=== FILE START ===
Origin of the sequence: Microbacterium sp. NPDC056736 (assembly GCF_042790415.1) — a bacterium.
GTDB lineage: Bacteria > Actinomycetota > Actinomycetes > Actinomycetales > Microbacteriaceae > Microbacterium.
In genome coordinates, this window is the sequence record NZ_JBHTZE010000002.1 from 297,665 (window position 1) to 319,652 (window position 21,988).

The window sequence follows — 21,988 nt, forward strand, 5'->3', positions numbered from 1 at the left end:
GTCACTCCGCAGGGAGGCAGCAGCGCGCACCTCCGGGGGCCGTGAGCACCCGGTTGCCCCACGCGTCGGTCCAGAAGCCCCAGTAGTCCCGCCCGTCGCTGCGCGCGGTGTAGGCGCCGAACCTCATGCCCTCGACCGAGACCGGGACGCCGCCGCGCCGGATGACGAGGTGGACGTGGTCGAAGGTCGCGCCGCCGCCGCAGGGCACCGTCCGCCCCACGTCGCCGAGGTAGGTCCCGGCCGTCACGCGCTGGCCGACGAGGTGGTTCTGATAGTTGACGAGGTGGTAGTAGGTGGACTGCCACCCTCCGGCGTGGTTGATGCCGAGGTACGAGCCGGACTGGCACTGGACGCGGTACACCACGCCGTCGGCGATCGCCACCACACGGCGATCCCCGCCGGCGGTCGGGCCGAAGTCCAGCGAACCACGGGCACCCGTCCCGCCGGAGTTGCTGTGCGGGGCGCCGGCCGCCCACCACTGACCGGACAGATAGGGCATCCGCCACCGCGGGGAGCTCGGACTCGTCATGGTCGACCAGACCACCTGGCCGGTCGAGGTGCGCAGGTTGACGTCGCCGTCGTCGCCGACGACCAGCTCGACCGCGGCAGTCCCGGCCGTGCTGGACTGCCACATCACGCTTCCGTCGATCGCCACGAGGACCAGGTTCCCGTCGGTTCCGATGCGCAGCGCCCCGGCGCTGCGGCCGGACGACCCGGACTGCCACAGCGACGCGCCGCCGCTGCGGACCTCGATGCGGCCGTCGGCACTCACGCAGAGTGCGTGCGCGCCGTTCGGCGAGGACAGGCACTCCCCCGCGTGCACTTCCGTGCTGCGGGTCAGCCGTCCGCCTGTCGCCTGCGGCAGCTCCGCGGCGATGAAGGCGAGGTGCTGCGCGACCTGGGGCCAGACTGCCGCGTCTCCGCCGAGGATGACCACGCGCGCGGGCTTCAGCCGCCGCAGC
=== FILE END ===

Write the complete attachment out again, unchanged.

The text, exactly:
Origin of the sequence: Microbacterium sp. NPDC056736 (assembly GCF_042790415.1) — a bacterium.
GTDB lineage: Bacteria > Actinomycetota > Actinomycetes > Actinomycetales > Microbacteriaceae > Microbacterium.
In genome coordinates, this window is the sequence record NZ_JBHTZE010000002.1 from 297,665 (window position 1) to 319,652 (window position 21,988).

The window sequence follows — 21,988 nt, forward strand, 5'->3', positions numbered from 1 at the left end:
GTCACTCCGCAGGGAGGCAGCAGCGCGCACCTCCGGGGGCCGTGAGCACCCGGTTGCCCCACGCGTCGGTCCAGAAGCCCCAGTAGTCCCGCCCGTCGCTGCGCGCGGTGTAGGCGCCGAACCTCATGCCCTCGACCGAGACCGGGACGCCGCCGCGCCGGATGACGAGGTGGACGTGGTCGAAGGTCGCGCCGCCGCCGCAGGGCACCGTCCGCCCCACGTCGCCGAGGTAGGTCCCGGCCGTCACGCGCTGGCCGACGAGGTGGTTCTGATAGTTGACGAGGTGGTAGTAGGTGGACTGCCACCCTCCGGCGTGGTTGATGCCGAGGTACGAGCCGGACTGGCACTGGACGCGGTACACCACGCCGTCGGCGATCGCCACCACACGGCGATCCCCGCCGGCGGTCGGGCCGAAGTCCAGCGAACCACGGGCACCCGTCCCGCCGGAGTTGCTGTGCGGGGCGCCGGCCGCCCACCACTGACCGGACAGATAGGGCATCCGCCACCGCGGGGAGCTCGGACTCGTCATGGTCGACCAGACCACCTGGCCGGTCGAGGTGCGCAGGTTGACGTCGCCGTCGTCGCCGACGACCAGCTCGACCGCGGCAGTCCCGGCCGTGCTGGACTGCCACATCACGCTTCCGTCGATCGCCACGAGGACCAGGTTCCCGTCGGTTCCGATGCGCAGCGCCCCGGCGCTGCGGCCGGACGACCCGGACTGCCACAGCGACGCGCCGCCGCTGCGGACCTCGATGCGGCCGTCGGCACTCACGCAGAGTGCGTGCGCGCCGTTCGGCGAGGACAGGCACTCCCCCGCGTGCACTTCCGTGCTGCGGGTCAGCCGTCCGCCTGTCGCCTGCGGCAGCTCCGCGGCGATGAAGGCGAGGTGCTGCGCGACCTGGGGCCAGACTGCCGCGTCTCCGCCGAGGATGACCACGCGCGCGGGCTTCAGCCGCCGCAGC